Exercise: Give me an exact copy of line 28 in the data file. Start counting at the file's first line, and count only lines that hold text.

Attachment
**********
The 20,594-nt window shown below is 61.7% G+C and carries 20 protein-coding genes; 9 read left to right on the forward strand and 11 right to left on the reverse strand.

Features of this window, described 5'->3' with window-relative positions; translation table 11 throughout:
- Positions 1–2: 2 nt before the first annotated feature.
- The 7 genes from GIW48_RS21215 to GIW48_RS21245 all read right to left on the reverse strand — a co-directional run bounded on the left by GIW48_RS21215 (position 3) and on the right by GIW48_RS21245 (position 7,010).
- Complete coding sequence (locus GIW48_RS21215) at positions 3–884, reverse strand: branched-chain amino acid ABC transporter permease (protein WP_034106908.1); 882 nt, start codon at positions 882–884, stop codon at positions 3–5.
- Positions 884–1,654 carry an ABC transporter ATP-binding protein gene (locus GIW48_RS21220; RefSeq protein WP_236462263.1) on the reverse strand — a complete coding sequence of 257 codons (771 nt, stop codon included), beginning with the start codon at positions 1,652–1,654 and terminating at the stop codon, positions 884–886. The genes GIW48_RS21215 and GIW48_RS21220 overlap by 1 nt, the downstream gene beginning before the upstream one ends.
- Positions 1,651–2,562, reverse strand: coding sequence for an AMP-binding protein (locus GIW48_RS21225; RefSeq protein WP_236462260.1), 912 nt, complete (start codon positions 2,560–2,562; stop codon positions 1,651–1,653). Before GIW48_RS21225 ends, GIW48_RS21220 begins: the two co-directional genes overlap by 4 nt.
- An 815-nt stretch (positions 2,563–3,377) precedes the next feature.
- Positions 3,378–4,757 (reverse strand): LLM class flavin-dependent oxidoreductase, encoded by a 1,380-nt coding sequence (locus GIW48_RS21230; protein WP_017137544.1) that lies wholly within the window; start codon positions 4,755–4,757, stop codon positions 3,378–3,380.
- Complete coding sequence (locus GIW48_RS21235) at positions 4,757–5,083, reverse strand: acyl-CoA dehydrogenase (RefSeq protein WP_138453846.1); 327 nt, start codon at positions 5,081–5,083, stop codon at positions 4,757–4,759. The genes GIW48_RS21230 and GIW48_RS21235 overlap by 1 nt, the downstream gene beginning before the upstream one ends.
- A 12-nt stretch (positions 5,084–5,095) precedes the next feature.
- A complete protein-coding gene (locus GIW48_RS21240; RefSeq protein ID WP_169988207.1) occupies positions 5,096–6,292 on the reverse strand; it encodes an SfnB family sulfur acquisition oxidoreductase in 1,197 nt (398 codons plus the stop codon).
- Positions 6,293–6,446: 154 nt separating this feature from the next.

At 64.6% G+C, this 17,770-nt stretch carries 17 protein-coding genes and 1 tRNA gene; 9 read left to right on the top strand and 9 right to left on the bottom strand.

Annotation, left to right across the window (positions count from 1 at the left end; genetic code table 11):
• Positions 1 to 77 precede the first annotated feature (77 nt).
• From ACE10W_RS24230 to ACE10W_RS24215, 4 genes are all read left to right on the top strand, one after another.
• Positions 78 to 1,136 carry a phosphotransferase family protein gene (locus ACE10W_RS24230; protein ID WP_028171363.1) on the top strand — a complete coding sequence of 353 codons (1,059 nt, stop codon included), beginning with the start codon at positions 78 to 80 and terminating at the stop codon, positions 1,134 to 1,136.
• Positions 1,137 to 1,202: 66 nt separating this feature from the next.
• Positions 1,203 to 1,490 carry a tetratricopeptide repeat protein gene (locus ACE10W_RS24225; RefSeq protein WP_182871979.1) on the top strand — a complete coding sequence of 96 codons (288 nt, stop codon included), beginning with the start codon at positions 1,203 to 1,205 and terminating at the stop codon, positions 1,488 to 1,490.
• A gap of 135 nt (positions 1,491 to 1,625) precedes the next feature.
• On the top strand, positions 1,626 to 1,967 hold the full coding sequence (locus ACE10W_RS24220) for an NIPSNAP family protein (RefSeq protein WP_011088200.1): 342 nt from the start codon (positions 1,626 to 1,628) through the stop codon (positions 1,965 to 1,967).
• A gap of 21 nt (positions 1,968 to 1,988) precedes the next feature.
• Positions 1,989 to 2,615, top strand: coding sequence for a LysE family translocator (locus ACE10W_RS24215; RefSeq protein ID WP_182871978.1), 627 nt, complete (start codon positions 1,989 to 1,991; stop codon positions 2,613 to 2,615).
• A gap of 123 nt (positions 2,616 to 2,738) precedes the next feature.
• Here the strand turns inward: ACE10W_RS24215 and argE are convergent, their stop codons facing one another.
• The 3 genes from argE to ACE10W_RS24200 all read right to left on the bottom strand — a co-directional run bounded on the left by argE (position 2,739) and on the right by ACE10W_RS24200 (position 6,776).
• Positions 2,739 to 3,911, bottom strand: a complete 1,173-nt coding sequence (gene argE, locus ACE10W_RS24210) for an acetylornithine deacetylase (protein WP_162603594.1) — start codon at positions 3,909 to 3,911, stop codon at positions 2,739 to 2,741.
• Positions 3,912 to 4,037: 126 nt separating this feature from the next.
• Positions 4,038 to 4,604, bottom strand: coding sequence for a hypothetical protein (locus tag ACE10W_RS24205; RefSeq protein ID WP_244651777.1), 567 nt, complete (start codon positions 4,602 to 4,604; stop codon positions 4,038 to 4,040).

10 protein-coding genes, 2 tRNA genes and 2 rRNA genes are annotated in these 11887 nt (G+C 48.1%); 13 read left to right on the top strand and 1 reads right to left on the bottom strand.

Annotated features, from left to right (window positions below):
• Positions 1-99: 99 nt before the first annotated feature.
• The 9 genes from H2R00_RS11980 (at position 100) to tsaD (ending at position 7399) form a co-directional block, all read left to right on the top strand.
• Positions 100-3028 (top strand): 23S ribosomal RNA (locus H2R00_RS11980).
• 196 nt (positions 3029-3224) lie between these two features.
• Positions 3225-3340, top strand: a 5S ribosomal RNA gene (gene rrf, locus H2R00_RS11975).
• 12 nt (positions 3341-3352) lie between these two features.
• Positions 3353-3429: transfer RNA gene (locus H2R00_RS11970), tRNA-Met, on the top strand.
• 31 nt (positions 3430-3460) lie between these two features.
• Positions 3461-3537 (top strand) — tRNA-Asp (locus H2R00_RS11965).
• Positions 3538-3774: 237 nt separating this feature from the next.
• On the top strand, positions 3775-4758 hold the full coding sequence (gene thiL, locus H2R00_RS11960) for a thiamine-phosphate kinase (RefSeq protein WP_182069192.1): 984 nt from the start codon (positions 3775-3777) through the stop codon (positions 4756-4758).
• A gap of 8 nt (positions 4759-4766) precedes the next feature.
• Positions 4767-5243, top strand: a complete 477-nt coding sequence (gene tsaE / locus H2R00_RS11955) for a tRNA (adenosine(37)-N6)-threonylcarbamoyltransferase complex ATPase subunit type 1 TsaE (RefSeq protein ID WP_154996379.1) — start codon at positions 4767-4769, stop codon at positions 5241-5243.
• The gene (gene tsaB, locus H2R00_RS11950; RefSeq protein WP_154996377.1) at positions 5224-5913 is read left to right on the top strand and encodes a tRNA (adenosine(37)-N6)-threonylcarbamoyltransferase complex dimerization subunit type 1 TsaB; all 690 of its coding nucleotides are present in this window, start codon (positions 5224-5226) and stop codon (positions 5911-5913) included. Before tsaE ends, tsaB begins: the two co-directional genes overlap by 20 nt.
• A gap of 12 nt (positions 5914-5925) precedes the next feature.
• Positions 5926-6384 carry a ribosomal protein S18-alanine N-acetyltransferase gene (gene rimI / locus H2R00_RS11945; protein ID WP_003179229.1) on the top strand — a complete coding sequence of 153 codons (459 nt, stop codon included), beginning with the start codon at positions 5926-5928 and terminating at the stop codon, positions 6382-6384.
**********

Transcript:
• Positions 2,739 to 3,911, bottom strand: a complete 1,173-nt coding sequence (gene argE, locus ACE10W_RS24210) for an acetylornithine deacetylase (protein WP_162603594.1) — start codon at positions 3,909 to 3,911, stop codon at positions 2,739 to 2,741.